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Auto blogMon, 25 Feb 2013 19:01:00 EST
If you can't wait for the next-generation Chevrolet Corvette ZR1, Hennessey says they will have you covered. The Texas-based company has announced it will offer a spate of upgrades for the 2014 Corvette ranging from a range of bolt-on options all the way up to a 1,000-horsepower, twin-turbo system. Buyers can start with a cold air intake, cat-back exhaust or stainless steel long-tube headers, but Hennessey says it will also offer up three stages of forced induction mayhem should those bits and baubles not provide enough thrust.
Those choices start with a supercharger system good for up to 700 hp, though Hennessey will gladly ditch the blower in favor of two turbos. Doing so will spin the crank to the tune of 800 horsepower all the way up to a certifiably ludicrous 1,000 ponies. There's no word on how much these tricks will cost you - or when they will be available, as we're guessing they haven't gotten their hands on the car yet - but you can head over to the Hennessey site to drop them a line if you're curious.
After months of speculation, Chevrolet has finally revealed the official starting price of the 2014 Corvette Stingray. The base MSRP for the 450-horsepower Stingray Coupe will be $51,995, while the Stingray Convertible will go for $56,995 (*both prices include a $995 destination fee). This means that the price increase from 2013 to 2014 is just $1,400 for the coupe and $2,395 for the convertible - pretty modest increases considering the upgrade in specifications. Of course, neither price accounts for the sort of dealer markup that might grace early C7 window stickers, especially since less than a third of all Chevrolet dealers will be allocated Corvette models to sell at the car's launch.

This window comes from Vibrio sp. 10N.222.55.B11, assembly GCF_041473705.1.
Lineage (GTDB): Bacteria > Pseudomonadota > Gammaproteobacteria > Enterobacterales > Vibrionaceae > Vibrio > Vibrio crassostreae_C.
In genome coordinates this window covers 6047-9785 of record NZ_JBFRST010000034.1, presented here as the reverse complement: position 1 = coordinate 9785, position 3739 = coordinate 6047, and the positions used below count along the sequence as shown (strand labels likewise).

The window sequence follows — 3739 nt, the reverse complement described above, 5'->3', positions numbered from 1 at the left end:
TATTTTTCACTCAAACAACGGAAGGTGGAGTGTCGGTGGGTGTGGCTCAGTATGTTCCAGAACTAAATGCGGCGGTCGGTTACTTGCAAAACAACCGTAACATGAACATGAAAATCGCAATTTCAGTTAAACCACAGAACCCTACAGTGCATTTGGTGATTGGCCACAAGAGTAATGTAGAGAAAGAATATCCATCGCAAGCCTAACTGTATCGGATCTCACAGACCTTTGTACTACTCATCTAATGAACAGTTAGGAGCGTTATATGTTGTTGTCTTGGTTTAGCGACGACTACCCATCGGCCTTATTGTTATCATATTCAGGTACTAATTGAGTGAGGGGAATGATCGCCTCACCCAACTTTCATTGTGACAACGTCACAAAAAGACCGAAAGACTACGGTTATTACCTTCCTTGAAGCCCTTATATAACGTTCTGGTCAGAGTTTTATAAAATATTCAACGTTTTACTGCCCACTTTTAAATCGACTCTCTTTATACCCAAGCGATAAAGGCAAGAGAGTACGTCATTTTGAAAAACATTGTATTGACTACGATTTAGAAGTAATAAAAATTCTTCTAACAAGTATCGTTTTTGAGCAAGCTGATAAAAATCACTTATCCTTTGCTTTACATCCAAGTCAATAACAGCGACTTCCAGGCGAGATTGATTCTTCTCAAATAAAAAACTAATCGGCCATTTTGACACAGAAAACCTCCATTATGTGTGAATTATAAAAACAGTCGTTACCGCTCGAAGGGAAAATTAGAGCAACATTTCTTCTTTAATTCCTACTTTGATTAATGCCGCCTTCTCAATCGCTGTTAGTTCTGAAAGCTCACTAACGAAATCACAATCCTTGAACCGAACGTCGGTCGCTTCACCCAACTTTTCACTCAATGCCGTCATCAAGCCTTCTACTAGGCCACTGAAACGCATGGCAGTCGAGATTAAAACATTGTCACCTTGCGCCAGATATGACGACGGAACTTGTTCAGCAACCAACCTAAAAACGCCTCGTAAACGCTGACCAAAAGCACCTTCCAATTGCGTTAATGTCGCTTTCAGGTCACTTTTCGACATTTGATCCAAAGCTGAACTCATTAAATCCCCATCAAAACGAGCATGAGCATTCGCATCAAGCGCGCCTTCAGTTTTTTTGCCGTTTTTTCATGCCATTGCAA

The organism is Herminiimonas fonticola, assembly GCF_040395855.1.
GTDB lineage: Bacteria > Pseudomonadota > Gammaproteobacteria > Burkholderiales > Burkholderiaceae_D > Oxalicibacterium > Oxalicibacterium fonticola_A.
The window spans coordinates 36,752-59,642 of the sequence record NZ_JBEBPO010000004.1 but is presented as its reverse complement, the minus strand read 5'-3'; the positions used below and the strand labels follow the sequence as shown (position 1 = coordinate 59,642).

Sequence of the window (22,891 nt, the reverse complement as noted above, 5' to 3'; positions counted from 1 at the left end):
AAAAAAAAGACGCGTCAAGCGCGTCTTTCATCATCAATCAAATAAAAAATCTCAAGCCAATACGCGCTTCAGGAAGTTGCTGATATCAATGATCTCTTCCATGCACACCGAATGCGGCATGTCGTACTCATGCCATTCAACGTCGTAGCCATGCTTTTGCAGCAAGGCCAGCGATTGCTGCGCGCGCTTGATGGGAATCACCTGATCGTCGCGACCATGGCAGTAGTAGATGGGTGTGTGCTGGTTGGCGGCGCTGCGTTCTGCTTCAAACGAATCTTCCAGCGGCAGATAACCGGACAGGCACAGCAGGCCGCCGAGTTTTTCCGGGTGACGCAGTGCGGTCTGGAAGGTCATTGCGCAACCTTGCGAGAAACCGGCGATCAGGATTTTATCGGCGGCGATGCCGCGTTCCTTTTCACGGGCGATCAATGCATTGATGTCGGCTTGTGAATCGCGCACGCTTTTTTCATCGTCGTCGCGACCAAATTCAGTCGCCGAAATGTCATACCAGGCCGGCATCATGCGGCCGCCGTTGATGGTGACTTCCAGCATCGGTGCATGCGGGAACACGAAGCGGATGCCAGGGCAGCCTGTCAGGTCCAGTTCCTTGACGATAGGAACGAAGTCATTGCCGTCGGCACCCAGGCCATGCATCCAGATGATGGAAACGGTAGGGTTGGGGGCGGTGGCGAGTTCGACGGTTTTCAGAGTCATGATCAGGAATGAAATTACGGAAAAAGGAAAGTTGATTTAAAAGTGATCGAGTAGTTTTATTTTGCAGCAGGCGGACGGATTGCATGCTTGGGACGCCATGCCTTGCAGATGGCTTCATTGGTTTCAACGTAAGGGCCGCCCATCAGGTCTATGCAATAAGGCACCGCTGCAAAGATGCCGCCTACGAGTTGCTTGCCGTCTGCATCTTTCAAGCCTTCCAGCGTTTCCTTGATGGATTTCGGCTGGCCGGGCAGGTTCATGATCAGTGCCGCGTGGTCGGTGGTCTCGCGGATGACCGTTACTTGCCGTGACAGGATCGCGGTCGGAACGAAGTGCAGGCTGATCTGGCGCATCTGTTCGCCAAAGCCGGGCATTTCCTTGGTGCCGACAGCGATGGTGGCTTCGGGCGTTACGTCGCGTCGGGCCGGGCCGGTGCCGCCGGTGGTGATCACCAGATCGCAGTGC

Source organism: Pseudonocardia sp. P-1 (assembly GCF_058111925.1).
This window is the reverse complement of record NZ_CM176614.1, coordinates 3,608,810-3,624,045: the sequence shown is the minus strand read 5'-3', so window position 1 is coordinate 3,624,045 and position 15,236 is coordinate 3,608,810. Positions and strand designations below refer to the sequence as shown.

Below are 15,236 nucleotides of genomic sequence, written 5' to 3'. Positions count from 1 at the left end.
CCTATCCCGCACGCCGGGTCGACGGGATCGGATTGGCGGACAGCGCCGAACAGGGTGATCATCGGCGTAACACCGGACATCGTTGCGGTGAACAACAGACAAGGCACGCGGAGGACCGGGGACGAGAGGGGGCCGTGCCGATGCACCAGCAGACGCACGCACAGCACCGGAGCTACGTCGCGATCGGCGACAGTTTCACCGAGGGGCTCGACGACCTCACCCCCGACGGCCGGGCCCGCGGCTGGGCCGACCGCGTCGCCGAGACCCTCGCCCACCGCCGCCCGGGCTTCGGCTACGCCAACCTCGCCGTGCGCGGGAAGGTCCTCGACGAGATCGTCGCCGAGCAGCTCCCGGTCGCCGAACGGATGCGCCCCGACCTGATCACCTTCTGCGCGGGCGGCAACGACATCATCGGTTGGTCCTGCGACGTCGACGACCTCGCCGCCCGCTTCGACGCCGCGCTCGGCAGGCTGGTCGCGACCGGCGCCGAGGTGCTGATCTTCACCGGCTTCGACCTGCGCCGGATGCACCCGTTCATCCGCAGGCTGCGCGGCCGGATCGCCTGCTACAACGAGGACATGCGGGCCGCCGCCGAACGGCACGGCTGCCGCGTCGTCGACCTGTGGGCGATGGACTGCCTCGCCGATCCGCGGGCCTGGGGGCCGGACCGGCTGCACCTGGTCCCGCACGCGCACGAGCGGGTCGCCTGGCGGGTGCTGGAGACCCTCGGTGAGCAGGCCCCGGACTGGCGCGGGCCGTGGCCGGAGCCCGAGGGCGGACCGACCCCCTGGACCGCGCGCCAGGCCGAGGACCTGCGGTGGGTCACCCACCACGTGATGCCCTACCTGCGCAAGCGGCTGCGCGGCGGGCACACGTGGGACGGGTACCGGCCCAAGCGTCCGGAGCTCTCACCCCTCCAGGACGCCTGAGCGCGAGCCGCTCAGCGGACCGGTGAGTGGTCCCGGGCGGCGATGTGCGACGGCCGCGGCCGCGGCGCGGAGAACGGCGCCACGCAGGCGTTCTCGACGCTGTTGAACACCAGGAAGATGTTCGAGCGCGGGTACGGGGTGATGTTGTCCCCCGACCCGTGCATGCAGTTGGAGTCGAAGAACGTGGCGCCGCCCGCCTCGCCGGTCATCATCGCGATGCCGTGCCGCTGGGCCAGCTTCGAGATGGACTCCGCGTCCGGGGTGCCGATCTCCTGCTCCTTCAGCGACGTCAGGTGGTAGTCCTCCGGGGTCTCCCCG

Now, these prices are for the base car, so if you're wondering how much a fully loaded Stingray will run, Chevy has given us a good indication of that as well. The coupe we saw on display at the Detroit Auto Show (shown above), for example, would run $73,360 including options such as the $2,800 Z51 Performance Package, $2,495 competition sport seats and the $1,795 Magnetic Ride Control option - just to name a few. Stepping up to the 3LT trim level that brings a full leather interior will run an extra $8,005 over the base price.
While $20,000 in options may seem like a lot, this "as-tested" price still has the C7 competitively priced against rival coupes like the Porsche 911 and Nissan GT-R. Speaking of price comparisons, Chevrolet also points out that the C7 Stingray Z51 costs $2,200 less than the C6 Grand Sport while delivering better acceleration (0-60 mph in less than four seconds) and improved track performance (including more than 1 g in cornering).
Where else would you expect the 2014 Chevrolet Corvette Stingray to show up first? Although this time it isn't exactly in Jay Leno's Garage, Leno instead playing an away game at Brown's Classic Auto in Scottsdale, Arizona. Nor does Leno drive the car, instead taking an 11-minute walkaround of the new American sports car with General Motors design head Ed Welburn, the same man who recently brought by a string of classic Corvettes to the talk show host's California compound.
It is, admittedly, a love-fest for the American sports car now featuring 450 horsepower and 450 pound-feet of torque, but one that also features admissions about previous Corvette seats like "they were kinda rough," and the explanation that labeling the coupe "Stingray" means not having to call it "the base Corvette." On top of that, Welburn also explains the proper application of the term "dashboard." You can watch it all in the video below.